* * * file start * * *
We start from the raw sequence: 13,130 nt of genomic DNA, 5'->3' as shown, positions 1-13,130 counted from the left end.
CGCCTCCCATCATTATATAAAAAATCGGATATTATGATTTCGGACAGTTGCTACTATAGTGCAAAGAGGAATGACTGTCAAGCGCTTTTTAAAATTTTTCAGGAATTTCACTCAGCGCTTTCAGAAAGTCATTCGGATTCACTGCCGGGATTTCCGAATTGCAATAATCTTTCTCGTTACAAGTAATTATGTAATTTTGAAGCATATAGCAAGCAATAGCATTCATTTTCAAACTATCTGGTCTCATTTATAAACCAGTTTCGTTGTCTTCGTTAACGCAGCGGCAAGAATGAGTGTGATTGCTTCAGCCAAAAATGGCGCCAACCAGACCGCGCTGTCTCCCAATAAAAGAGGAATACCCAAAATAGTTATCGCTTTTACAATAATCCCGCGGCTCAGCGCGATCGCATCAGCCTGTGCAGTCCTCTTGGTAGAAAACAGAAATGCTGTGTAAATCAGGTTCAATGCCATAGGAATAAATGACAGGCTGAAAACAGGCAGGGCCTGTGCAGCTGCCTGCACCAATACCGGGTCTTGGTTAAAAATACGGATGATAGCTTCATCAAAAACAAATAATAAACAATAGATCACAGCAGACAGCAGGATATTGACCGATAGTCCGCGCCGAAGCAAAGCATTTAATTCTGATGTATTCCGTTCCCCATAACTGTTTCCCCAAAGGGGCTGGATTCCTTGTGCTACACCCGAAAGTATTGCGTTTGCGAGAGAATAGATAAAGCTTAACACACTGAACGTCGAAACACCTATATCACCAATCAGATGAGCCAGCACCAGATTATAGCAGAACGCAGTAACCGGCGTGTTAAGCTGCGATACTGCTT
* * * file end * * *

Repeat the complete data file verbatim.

We start from the raw sequence: 13,130 nt of genomic DNA, 5'->3' as shown, positions 1-13,130 counted from the left end.
CGCCTCCCATCATTATATAAAAAATCGGATATTATGATTTCGGACAGTTGCTACTATAGTGCAAAGAGGAATGACTGTCAAGCGCTTTTTAAAATTTTTCAGGAATTTCACTCAGCGCTTTCAGAAAGTCATTCGGATTCACTGCCGGGATTTCCGAATTGCAATAATCTTTCTCGTTACAAGTAATTATGTAATTTTGAAGCATATAGCAAGCAATAGCATTCATTTTCAAACTATCTGGTCTCATTTATAAACCAGTTTCGTTGTCTTCGTTAACGCAGCGGCAAGAATGAGTGTGATTGCTTCAGCCAAAAATGGCGCCAACCAGACCGCGCTGTCTCCCAATAAAAGAGGAATACCCAAAATAGTTATCGCTTTTACAATAATCCCGCGGCTCAGCGCGATCGCATCAGCCTGTGCAGTCCTCTTGGTAGAAAACAGAAATGCTGTGTAAATCAGGTTCAATGCCATAGGAATAAATGACAGGCTGAAAACAGGCAGGGCCTGTGCAGCTGCCTGCACCAATACCGGGTCTTGGTTAAAAATACGGATGATAGCTTCATCAAAAACAAATAATAAACAATAGATCACAGCAGACAGCAGGATATTGACCGATAGTCCGCGCCGAAGCAAAGCATTTAATTCTGATGTATTCCGTTCCCCATAACTGTTTCCCCAAAGGGGCTGGATTCCTTGTGCTACACCCGAAAGTATTGCGTTTGCGAGAGAATAGATAAAGCTTAACACACTGAACGTCGAAACACCTATATCACCAATCAGATGAGCCAGCACCAGATTATAGCAGAACGCAGTAACCGGCGTGTTAAGCTGCGATACTGCTT